With regard to item six of Mr. Byrnes’ proposed agenda, concerning the transfer of control over Manchuria to the Chinese National Government, Mr. Molotov stated that this question might be removed from the agenda since the Soviet Government had a special agreement with [Page 837] the Chinese Government concerning Manchuria12 and since there were no differences of opinion between the Soviet and Chinese Governments on this score. He, therefore, saw no reason why the Manchurian question should require special consideration.

. . . . . . . . . . . . . .

Mr. Byrnes stated that although the presence of United States troops in North China was covered by the surrender agreement,13 he had no objections to discussing this subject and would be glad to provide his colleagues with full information concerning it. He stated that his colleagues were entitled to be thoroughly informed concerning American actions in China and that he desired them to have this information. This, he said, applied to his desire to discuss the withdrawal of Allied troops from all states.

. . . . . . . . . . . . . .

Mr. Byrnes stated that if Mr. Molotov’s suggestion with regard to Indonesia was based upon the inclusion by Mr. Byrnes of Manchuria on the agenda, he wished to point out that he had included Manchuria not in order to provoke a discussion of the conduct of the Soviet Command but purely to obtain information concerning the situation in Manchuria. He added that if Mr. Molotov so desired, he would be willing to withdraw the question of Manchuria from the agenda. He stated that this was particularly the case in view of Mr. Molotov’s statement that the USSR was working harmoniously with the Chinese Government in regard to Manchuria. He stated that he desired to advise his colleagues of the situation in North China and had also desired to inquire about the situation in Manchuria, in which all sides were interested, but that the question of Manchuria could be withdrawn if Mr. Molotov so wished.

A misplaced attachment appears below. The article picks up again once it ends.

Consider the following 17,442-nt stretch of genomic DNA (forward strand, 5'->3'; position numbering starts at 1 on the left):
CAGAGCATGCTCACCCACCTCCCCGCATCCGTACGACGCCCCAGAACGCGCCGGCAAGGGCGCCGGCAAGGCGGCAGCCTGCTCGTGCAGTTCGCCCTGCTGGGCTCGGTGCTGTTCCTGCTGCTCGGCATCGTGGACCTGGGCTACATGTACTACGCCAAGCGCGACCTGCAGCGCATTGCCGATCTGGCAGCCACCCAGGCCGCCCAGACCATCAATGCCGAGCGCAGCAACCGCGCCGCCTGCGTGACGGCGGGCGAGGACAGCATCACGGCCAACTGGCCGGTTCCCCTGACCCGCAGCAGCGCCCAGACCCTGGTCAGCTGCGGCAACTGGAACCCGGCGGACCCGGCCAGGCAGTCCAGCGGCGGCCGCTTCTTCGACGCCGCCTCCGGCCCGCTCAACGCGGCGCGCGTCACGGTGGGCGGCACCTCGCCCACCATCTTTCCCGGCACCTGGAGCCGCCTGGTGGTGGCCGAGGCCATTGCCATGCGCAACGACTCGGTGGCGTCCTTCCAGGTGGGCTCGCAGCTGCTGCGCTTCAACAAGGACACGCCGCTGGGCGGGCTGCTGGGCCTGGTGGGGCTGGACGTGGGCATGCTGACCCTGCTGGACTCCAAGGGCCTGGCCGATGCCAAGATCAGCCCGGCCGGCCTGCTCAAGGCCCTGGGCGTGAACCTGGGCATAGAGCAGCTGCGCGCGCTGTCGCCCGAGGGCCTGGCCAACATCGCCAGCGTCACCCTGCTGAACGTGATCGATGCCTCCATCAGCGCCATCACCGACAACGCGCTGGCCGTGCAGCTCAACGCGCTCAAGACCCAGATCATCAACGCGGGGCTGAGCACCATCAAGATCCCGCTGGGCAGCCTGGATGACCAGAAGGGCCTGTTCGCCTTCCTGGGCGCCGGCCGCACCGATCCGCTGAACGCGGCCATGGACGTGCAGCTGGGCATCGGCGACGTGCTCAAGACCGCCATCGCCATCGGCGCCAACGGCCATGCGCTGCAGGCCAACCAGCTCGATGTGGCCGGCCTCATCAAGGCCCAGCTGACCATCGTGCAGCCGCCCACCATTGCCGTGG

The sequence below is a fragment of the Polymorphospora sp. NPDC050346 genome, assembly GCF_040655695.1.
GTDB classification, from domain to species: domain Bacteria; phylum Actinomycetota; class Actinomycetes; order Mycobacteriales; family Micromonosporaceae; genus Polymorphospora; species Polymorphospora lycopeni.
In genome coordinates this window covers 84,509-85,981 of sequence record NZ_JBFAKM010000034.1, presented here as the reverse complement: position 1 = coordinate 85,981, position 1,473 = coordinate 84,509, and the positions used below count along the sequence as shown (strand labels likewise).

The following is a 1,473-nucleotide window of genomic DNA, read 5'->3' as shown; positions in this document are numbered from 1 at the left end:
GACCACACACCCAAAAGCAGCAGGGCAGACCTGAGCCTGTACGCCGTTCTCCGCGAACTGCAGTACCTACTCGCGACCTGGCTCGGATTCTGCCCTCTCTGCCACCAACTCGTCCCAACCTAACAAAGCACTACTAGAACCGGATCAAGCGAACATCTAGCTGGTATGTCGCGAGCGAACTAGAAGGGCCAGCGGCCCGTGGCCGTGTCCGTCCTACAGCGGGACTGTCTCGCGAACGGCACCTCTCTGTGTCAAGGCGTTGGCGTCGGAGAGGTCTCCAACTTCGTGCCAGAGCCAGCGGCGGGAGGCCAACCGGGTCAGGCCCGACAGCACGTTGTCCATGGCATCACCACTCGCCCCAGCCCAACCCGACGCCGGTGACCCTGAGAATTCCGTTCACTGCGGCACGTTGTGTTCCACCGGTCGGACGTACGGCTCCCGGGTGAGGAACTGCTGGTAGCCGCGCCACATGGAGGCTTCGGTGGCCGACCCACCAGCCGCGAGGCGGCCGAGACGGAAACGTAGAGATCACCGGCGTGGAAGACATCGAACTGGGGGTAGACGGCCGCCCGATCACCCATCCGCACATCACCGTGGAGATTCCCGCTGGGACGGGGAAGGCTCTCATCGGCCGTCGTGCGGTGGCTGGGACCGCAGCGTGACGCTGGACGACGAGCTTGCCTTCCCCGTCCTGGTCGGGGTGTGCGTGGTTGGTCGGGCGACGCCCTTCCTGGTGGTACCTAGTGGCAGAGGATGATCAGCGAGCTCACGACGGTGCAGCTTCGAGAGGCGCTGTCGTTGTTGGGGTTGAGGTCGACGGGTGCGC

. . . . . . . . . . . . . .

With regard to the question of the transfer of the control of Manchuria to the Chinese National Government, Mr. Molotov repeated that the Soviet Government had an agreement with the Chinese National Government concerning Manchuria. He stated further that the Soviet Command had worked out a plan of evacuation under the terms of this agreement in accordance with which the Soviet evacuation of Manchuria would have been completed by December 3. The Soviet Command had proceeded with the evacuation and had already evacuated southern Manchuria when the Chinese Government in the middle of November had requested that the evacuation be suspended for a period of one month, to which the Soviet Government had agreed. [Page 838] The Chinese Government had recently approached the Soviet Government again with the request that the evacuation be suspended until February 1st and this further proposal was now under consideration. Mr. Molotov concluded that the Soviet Government had neither misunderstandings nor differences of opinion with the Chinese Government on this question and accordingly he saw no reason for its inclusion in the agenda. With regard to the withdrawal of United States troops from North China, Mr. Molotov inquired whether he was correct in assuming that Mr. Byrnes did not object to the inclusion of this topic on the agenda and to an informal exchange of views upon it.